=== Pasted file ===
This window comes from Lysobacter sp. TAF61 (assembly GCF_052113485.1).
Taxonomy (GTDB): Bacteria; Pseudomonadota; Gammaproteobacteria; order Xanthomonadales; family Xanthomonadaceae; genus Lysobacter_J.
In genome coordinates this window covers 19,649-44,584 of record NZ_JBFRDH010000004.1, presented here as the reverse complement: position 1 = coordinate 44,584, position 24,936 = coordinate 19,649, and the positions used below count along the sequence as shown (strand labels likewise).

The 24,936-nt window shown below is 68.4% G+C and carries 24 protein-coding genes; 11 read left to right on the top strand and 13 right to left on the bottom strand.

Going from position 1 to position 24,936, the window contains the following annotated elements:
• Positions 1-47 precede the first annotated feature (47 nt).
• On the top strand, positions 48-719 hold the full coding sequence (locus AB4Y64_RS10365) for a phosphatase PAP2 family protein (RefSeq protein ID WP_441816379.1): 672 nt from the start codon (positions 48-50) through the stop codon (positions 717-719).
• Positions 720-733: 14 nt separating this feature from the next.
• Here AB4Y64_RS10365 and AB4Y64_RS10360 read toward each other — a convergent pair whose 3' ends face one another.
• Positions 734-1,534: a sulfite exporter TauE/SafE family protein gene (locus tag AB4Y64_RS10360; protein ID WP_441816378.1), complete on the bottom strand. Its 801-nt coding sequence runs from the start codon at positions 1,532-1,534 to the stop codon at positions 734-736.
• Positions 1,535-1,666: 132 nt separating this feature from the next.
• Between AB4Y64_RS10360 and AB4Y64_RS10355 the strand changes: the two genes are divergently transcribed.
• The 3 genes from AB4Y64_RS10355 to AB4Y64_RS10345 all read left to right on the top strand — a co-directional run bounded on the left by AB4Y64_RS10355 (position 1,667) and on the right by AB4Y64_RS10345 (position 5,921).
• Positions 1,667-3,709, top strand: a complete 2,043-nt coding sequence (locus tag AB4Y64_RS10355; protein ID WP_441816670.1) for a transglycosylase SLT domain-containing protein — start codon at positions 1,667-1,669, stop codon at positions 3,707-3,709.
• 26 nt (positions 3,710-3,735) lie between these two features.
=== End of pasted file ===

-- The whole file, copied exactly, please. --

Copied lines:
This window comes from Lysobacter sp. TAF61 (assembly GCF_052113485.1).
Taxonomy (GTDB): Bacteria; Pseudomonadota; Gammaproteobacteria; order Xanthomonadales; family Xanthomonadaceae; genus Lysobacter_J.
In genome coordinates this window covers 19,649-44,584 of record NZ_JBFRDH010000004.1, presented here as the reverse complement: position 1 = coordinate 44,584, position 24,936 = coordinate 19,649, and the positions used below count along the sequence as shown (strand labels likewise).

The 24,936-nt window shown below is 68.4% G+C and carries 24 protein-coding genes; 11 read left to right on the top strand and 13 right to left on the bottom strand.

Going from position 1 to position 24,936, the window contains the following annotated elements:
• Positions 1-47 precede the first annotated feature (47 nt).
• On the top strand, positions 48-719 hold the full coding sequence (locus AB4Y64_RS10365) for a phosphatase PAP2 family protein (RefSeq protein ID WP_441816379.1): 672 nt from the start codon (positions 48-50) through the stop codon (positions 717-719).
• Positions 720-733: 14 nt separating this feature from the next.
• Here AB4Y64_RS10365 and AB4Y64_RS10360 read toward each other — a convergent pair whose 3' ends face one another.
• Positions 734-1,534: a sulfite exporter TauE/SafE family protein gene (locus tag AB4Y64_RS10360; protein ID WP_441816378.1), complete on the bottom strand. Its 801-nt coding sequence runs from the start codon at positions 1,532-1,534 to the stop codon at positions 734-736.
• Positions 1,535-1,666: 132 nt separating this feature from the next.
• Between AB4Y64_RS10360 and AB4Y64_RS10355 the strand changes: the two genes are divergently transcribed.
• The 3 genes from AB4Y64_RS10355 to AB4Y64_RS10345 all read left to right on the top strand — a co-directional run bounded on the left by AB4Y64_RS10355 (position 1,667) and on the right by AB4Y64_RS10345 (position 5,921).
• Positions 1,667-3,709, top strand: a complete 2,043-nt coding sequence (locus tag AB4Y64_RS10355; protein ID WP_441816670.1) for a transglycosylase SLT domain-containing protein — start codon at positions 1,667-1,669, stop codon at positions 3,707-3,709.
• 26 nt (positions 3,710-3,735) lie between these two features.